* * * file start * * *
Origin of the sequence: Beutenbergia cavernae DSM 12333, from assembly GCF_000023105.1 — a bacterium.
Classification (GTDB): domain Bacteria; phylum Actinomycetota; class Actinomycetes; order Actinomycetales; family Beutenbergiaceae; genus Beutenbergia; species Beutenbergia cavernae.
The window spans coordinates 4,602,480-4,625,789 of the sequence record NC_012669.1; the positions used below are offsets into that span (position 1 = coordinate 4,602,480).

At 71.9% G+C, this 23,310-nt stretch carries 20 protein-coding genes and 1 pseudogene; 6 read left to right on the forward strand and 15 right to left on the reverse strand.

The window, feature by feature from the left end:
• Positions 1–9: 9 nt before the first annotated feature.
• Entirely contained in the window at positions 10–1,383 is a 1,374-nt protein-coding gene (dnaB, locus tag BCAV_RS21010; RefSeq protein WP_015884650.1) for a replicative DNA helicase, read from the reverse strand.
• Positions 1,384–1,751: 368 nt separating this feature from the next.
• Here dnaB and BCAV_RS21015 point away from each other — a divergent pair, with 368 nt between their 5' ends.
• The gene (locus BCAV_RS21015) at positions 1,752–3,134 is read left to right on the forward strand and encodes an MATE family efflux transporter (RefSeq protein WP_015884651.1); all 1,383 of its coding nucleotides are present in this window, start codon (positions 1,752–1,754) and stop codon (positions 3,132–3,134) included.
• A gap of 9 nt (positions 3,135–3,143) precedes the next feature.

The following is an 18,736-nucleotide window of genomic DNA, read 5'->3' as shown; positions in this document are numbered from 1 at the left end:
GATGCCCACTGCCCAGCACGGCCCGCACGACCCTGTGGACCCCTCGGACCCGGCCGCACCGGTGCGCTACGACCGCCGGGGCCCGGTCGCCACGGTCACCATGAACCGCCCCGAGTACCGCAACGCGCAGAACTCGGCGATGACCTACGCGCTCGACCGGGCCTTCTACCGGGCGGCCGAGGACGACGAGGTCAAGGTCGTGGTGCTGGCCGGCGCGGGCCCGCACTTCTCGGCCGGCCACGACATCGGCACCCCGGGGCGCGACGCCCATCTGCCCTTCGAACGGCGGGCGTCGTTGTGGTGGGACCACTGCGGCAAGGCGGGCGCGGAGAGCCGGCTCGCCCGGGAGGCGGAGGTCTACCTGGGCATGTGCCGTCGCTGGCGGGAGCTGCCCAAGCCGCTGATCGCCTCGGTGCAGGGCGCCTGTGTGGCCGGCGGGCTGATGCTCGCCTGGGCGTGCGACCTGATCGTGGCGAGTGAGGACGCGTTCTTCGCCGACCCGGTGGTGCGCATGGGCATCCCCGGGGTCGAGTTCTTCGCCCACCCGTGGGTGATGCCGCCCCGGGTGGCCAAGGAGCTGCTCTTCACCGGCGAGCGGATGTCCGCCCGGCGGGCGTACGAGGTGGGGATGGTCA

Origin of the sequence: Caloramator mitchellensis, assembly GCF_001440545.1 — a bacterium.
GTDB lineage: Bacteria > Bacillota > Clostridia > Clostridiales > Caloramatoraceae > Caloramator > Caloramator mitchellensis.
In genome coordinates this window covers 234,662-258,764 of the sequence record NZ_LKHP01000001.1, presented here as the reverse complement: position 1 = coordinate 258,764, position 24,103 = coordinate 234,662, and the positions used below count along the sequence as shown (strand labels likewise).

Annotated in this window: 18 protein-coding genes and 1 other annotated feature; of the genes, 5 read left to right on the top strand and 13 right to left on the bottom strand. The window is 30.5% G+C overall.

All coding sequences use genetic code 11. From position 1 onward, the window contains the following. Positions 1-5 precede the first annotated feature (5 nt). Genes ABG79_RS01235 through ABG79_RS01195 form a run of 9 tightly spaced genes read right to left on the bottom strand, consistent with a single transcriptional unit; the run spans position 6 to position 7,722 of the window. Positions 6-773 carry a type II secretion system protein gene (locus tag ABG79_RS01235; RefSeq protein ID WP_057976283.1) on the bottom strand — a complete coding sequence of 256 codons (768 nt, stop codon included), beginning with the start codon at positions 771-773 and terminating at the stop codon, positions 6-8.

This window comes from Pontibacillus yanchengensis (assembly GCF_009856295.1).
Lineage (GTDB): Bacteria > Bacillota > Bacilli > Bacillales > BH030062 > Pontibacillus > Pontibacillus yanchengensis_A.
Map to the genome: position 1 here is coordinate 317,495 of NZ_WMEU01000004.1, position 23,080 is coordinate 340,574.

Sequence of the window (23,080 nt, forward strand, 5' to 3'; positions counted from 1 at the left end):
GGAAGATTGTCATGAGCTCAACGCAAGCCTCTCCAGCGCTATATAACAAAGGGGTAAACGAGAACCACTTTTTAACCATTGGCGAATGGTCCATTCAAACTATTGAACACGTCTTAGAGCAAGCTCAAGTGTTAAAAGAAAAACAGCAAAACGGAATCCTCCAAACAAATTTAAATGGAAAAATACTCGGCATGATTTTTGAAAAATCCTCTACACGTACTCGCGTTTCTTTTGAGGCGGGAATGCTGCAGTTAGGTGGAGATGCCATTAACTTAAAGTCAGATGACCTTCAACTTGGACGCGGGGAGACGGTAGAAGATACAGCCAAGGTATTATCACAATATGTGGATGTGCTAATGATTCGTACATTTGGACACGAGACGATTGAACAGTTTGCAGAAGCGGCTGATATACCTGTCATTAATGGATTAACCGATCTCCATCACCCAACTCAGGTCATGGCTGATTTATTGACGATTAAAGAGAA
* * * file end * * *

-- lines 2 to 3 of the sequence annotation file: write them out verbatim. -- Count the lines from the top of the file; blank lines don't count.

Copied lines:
Classification (GTDB): domain Bacteria; phylum Actinomycetota; class Actinomycetes; order Actinomycetales; family Beutenbergiaceae; genus Beutenbergia; species Beutenbergia cavernae.
The window spans coordinates 4,602,480-4,625,789 of the sequence record NC_012669.1; the positions used below are offsets into that span (position 1 = coordinate 4,602,480).